We’ve seen Booksmart before. We haven’t seen a female fronted version of highschoolers trying to have one night of fun before graduation like this though. So while it’s great to see the female version of this film, the deja vu of it all doesn’t necessarily make it a winner.
On the eve of their high school graduation, Amy (Kaitlyn Dever) and Molly (Beanie Feldstein) are ready to shed their good student images and live a little. It’s obvious they didn’t have a bunch of close friends throughout their four years because they don’t know where the biggest party in town is, but who needs close friends when you have a sisterhood like theirs? Their relationship is beautiful and tight-knit. So together they’ll figure out a way to get to the party, and much of the movie centers around them in transit and on the hunt for it.
They start out at a boat party for Jared (Skyler Gisondo), a lonely rich kid who expects that he can buy friends like his parents bought his affection. His one friend, Gigi (Billie Lourd), serves as a magical marker who pops up at each stop of Amy and Molly’s adventure. The boat is made for dinner cruises, and with four people on it outside of the crew, it makes for a pretty lame party and a moment for viewers to scratch their head. They eventually make there way to the party of the year with a couple more stops and a drug induced trip along the way.
While Booksmart’s ancillary characters feel fully realized, and there’s really not anyone you won’t like in this film, the emotional connection and investment is missing upfront. The gags and jokes within the film are hit and miss at times and the soundtrack serves as a hard cut between each transition. One could say the film builds its characters over time, but it’s hard to enjoy the early part of the ride where the girls get into situations that feel grounded more in fantasy than reality. It’s not until Amy and Molly get to the big party that the film takes a tonal shift that is true to life.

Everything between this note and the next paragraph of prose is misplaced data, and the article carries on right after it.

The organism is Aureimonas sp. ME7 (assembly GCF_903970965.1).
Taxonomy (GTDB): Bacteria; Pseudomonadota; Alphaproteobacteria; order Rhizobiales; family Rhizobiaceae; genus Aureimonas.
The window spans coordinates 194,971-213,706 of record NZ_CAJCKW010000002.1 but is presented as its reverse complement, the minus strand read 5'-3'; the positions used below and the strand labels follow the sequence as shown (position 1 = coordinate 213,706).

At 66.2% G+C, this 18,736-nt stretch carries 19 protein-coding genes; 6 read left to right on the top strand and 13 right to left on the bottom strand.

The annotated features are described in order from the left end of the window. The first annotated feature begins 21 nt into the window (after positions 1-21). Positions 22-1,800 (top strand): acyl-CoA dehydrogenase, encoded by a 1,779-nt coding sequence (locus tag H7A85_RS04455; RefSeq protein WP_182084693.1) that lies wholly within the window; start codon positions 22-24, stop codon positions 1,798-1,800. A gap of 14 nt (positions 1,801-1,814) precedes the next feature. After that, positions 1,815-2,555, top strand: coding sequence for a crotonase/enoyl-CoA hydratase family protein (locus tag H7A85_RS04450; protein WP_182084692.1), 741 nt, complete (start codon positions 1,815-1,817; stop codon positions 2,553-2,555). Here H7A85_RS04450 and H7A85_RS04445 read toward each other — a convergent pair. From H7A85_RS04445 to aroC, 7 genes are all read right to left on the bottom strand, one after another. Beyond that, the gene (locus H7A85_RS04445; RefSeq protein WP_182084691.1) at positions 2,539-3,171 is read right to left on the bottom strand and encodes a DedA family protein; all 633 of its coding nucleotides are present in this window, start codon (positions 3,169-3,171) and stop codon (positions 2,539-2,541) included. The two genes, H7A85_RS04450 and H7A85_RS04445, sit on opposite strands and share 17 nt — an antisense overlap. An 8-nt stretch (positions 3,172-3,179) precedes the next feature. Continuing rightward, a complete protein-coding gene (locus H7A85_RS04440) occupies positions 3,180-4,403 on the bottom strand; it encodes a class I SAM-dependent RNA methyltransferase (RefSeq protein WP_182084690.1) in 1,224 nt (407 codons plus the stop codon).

Feldstein’s Molly is the livewire with control issues in the duo. Dever’s Amy is the straight woman of the two (humor-wise I should say), but her sensibility makes her journey noteworthy. She’s been an out lesbian since the tenth grade, but hasn’t pursued a romantic relationship. She hopes that will change over the course of the night. It’s her pursuit and experimenting that gives an authentic look at the universal issues that teenagers deal with in finding love. At the end of the day, during that time in our lives, we’re just trying to discover ourselves while deciding whether to follow the crowd or step out on our own.
This film certainly has an audience, but it’s going to be a limited one. You either enjoy over the top sequences and saturated F bombs in a movie or you don’t. Director Olivia Wilde’s feature debut proves that she can tell a story and this won’t be the last we hear from her. However, when you paint a world where teens act like adults and adults act like teens, the universal lessons become harder to receive. Booksmart definitely has laugh out loud and heartfelt moments, but if this is life for Generation Z teens, it’s a strange Utopia.